To celebrate ’80s Video Dance Attack’s sixth anniversary party, I had planned on writing several glowing paragraphs about how much un this weekly event is. After all, every single Friday, hundreds and hundreds of people -many clad in glowing plastic bangles, pegged jeans and Pretty In Pink-esque prom dresses-crowd the Crystal’s dance floor and straight up get into the groove. This isn’t one of those parties where patrons stand around watching a couple people dance; this is a fun, sweaty, fully interactive blowout that pulls in an age range between those just old enough to drink legally and those who purchased Madonna’s first album…on vinyl. The day it came out.
Put your birthday party hats on, because it’s time to paint the town red -Ruby red, in honor of Ruby Ale’s 25th Birthday.
That’s right, the popular ol’ gal was first brewed on March 21, 1986, at the Hillsdale Brewery, and with its light taste buoyed by, of all things, raspberry puree. The original recipe (seen below) was more bitter than today’s incarnation of the beer. McMenamins brewer John Richen explains, “This version was very heavily hopped among other things: six pounds of hops for a 110-gallon batch versus [today’s] half-pound of hops for a 210 gallon batch.”
Of course, Ruby’s signature is the light streak of raspberry flavor that infuses the beer with a beautiful red glow. Ruby gets her fruity zing from 42 pounds of raspberry puree added to every 210-gallon batch. No wonder she blushes so much!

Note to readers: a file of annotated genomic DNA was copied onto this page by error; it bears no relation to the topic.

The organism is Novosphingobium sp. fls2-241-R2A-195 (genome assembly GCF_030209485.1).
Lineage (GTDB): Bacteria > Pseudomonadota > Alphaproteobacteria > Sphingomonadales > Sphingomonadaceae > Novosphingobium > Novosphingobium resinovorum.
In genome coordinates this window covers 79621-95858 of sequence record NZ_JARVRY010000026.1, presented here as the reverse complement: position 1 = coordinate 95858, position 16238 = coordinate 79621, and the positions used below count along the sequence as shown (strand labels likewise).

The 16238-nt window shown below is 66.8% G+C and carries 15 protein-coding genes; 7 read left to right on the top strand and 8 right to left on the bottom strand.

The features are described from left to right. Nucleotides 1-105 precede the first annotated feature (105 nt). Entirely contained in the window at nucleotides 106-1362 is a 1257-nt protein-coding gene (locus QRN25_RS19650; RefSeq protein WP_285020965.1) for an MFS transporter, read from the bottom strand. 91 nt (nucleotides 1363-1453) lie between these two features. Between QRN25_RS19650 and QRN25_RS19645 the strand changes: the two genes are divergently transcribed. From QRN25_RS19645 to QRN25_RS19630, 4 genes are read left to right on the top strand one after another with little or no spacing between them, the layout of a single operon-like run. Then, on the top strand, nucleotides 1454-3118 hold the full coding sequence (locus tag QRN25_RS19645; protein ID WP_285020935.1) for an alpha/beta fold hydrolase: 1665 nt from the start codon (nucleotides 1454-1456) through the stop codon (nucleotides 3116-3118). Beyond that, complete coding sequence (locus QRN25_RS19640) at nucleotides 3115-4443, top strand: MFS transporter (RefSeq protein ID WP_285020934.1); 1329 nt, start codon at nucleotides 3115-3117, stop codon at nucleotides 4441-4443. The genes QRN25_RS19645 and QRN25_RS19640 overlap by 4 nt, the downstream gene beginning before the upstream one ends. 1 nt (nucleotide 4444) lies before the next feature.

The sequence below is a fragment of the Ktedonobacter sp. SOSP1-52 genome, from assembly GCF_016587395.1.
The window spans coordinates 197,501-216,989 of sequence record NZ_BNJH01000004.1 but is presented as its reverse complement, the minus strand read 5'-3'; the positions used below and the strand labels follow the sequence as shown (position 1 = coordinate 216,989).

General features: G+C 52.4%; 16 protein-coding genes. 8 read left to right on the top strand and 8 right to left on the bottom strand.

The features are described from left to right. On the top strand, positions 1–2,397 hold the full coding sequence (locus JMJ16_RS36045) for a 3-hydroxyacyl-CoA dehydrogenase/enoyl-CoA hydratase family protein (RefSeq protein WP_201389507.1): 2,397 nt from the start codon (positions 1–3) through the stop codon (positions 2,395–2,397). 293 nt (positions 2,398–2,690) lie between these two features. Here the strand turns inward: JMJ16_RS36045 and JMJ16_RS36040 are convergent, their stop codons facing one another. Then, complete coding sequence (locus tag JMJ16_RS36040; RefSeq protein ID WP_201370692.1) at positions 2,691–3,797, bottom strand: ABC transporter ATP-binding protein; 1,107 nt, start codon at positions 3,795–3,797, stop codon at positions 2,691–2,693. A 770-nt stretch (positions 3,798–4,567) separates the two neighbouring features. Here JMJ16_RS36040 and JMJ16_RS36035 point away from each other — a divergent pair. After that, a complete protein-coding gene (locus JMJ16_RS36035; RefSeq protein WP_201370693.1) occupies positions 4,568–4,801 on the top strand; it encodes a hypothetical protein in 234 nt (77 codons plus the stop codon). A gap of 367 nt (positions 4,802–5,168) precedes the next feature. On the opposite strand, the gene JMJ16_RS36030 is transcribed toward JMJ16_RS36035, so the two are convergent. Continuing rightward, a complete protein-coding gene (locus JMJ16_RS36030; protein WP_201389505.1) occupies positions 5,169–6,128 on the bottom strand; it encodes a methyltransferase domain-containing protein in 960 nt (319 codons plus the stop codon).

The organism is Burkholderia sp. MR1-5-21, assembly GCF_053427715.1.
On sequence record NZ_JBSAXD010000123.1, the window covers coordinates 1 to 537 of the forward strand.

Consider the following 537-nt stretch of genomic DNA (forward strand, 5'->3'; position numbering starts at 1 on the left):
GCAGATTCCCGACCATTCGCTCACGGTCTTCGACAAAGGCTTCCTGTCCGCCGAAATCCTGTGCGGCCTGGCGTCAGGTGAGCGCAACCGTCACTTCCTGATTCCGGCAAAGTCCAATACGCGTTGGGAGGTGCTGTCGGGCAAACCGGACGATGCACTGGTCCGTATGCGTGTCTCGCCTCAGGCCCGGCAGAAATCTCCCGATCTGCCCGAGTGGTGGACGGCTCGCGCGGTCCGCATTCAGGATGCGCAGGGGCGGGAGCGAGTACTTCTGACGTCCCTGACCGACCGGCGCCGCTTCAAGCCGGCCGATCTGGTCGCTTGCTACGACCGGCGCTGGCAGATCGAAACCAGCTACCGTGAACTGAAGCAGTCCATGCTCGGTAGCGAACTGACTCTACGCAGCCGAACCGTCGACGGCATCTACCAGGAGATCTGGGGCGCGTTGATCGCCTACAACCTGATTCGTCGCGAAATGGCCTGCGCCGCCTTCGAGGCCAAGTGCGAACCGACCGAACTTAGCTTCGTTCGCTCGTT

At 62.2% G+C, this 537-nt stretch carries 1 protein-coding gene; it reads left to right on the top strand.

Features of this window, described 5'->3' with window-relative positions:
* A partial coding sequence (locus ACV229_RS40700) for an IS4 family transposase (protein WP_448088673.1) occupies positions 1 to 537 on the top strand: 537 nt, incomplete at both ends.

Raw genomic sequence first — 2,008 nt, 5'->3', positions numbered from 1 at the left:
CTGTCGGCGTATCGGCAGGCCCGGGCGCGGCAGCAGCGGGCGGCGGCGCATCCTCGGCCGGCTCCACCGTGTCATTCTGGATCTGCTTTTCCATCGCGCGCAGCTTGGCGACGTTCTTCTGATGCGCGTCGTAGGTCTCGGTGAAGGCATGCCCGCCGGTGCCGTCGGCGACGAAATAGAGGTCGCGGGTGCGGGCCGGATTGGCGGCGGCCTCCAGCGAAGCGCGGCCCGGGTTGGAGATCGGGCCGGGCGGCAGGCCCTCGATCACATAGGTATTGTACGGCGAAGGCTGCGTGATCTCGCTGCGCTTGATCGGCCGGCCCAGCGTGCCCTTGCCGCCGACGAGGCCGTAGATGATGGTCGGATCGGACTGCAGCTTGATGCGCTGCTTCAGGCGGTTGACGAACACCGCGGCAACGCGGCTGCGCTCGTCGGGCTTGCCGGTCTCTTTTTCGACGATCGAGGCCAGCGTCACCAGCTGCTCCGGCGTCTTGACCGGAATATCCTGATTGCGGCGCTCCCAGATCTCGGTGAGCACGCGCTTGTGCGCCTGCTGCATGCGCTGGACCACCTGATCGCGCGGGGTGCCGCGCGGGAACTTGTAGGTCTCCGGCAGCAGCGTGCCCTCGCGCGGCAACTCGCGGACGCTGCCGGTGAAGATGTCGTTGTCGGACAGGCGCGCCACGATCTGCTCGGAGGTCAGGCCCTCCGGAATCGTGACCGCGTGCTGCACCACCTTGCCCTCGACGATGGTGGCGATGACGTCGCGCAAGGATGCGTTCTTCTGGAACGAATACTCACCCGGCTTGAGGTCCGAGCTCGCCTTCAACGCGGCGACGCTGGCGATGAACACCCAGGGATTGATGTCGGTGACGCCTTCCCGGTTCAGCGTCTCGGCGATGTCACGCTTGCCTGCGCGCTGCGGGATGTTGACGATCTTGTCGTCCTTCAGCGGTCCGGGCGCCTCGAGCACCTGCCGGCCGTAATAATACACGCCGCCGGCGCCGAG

Bearded and bespectacled, David Mayfield doesn’t initially look like the type of performer who could whip a crowd into a frenzy. But with his swiveling hips, sexy moves (ironic, or not?) and loopy charm, Mayfield exudes an awkward charisma that elicits hoots ‘n’ hollers.Read More
Once a year, in honor of ye auld St. Pat, our distillers handcraft a special whiskey, available exclusively at Edgefield and Old St. Francis School and on just one day a year – that’s right, on St. Patrick’s Day.
A Little History…
So why “the Devils Bit”? It was named after a mountain in North Tipperary, Ireland. Legend has it that a small gap in the mountain is where the devil took a bite and spit out the rock. That spit-out piece became the Rock of Cashel, which was the traditional seat of the kings of Munster in Ireland for several hundred years; most of the buildings that remain on the site date from the 1100s and 1200s. According to legend, Cashel is also the site of the conversion of the King of Munster by St. Patrick in the 5th century.
You don’t have to be a jazz fan to dig the coolest cat around, King Perkoff. The dude is to saxophones what LeBron James is to basketball – a master of his art, and a hell of a lot of fun to watch.Read More
The Spar Café: It’s been a saloon, a rooming house for rowdy sailors, a billiard hall, a bowling alley and even a haven for gambling. It’s been a meeting place for longshoremen and politicians, students and native Olympians. And now, while maybe less raucous than it used to be, the Spar is re-instating a staple of its past: Live music.Read More